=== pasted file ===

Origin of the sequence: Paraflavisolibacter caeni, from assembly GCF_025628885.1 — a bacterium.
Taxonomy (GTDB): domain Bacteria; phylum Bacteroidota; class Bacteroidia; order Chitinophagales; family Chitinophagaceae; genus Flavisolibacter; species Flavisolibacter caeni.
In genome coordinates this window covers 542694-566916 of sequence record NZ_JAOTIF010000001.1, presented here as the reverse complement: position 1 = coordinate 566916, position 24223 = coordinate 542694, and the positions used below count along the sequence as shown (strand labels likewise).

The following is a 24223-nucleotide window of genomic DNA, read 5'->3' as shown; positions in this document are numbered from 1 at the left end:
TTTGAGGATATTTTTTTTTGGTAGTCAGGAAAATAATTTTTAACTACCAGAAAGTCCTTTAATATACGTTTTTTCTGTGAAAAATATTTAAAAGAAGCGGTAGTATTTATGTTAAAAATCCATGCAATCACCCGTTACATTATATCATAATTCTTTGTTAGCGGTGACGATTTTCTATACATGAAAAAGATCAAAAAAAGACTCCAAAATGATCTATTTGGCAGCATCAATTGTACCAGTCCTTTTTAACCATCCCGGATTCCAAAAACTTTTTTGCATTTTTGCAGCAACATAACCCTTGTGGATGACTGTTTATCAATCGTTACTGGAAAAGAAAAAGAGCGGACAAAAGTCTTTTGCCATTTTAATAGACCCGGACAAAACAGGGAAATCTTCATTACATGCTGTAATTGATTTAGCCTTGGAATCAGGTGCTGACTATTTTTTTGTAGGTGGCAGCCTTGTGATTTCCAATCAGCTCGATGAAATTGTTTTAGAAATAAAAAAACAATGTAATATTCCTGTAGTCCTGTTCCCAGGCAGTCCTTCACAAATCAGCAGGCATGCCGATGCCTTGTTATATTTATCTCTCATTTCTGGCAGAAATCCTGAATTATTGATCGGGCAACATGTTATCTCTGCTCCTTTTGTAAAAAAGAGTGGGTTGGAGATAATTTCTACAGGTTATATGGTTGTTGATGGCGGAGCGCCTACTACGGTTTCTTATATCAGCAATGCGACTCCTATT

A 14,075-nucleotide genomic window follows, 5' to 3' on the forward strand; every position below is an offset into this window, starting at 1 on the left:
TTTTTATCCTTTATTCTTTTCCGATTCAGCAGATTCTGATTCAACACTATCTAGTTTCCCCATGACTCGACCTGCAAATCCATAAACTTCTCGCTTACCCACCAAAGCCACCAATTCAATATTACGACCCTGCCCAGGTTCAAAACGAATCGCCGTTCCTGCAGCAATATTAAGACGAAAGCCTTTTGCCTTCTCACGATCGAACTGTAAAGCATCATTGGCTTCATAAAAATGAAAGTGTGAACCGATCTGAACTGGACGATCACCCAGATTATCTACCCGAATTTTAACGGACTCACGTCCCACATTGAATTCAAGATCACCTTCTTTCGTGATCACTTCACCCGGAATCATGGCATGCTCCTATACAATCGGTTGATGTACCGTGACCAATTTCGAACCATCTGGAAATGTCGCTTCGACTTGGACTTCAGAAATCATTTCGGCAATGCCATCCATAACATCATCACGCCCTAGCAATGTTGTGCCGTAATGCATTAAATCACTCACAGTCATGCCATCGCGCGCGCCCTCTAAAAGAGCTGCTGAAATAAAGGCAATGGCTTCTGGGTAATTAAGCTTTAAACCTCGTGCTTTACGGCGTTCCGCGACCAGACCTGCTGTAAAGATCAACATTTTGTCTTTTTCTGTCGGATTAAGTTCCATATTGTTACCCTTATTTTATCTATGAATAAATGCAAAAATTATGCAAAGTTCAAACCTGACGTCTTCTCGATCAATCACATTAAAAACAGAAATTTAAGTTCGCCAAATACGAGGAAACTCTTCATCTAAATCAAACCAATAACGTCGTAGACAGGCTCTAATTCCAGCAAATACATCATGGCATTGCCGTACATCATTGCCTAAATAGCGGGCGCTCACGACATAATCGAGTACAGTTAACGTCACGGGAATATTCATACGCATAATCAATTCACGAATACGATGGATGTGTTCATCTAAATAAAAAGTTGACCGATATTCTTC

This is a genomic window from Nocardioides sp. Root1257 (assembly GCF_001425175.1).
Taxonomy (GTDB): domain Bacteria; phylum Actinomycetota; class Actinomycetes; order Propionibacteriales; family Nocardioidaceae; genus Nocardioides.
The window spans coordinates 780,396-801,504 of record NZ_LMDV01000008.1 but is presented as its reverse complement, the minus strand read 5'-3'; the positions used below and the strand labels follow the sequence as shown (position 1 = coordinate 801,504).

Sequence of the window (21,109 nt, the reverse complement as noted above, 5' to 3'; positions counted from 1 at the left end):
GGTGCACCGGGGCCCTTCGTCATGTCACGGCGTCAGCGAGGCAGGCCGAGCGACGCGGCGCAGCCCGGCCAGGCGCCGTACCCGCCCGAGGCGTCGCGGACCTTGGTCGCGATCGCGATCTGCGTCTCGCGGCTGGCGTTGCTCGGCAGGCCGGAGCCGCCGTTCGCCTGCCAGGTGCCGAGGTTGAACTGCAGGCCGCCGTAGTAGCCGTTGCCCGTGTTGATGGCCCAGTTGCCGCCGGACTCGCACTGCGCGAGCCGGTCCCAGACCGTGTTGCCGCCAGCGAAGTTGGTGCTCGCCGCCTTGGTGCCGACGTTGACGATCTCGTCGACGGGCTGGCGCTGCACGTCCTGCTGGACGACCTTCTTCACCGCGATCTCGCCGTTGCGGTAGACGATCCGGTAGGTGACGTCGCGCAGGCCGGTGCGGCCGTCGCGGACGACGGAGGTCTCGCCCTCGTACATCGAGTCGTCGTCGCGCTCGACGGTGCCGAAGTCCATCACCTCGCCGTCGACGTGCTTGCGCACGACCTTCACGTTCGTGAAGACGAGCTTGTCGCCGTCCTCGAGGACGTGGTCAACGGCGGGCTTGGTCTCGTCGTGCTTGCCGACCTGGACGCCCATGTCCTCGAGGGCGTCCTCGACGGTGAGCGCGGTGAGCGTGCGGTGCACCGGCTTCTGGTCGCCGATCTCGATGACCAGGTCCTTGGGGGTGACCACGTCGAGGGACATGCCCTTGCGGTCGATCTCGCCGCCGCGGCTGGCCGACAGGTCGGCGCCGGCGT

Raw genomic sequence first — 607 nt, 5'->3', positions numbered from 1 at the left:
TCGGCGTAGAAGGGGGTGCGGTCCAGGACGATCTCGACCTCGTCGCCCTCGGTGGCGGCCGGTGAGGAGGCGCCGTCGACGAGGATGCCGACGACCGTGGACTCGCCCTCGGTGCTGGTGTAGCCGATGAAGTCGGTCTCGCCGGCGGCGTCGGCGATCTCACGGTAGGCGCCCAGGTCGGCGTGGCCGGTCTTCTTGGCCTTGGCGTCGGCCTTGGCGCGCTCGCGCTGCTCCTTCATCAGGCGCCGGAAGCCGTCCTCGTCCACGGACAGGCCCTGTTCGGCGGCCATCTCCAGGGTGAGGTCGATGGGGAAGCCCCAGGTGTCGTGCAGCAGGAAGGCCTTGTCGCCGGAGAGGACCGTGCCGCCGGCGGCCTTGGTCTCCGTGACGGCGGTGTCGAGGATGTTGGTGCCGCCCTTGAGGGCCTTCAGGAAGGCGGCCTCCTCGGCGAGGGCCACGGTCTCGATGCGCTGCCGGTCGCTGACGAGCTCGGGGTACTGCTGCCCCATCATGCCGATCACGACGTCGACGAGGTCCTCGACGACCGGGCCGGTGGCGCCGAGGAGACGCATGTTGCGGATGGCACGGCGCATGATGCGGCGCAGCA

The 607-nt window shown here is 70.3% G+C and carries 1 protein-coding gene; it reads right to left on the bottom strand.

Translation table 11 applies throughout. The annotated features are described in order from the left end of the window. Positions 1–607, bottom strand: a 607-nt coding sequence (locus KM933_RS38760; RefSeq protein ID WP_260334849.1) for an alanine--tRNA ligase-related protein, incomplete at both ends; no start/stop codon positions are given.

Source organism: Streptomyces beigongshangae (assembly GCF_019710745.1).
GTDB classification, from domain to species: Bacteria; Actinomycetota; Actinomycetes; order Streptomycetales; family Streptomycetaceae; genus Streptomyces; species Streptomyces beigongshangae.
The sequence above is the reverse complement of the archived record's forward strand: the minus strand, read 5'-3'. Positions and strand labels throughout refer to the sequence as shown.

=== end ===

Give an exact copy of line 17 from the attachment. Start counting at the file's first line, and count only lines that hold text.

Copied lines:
Source organism: Streptomyces beigongshangae (assembly GCF_019710745.1).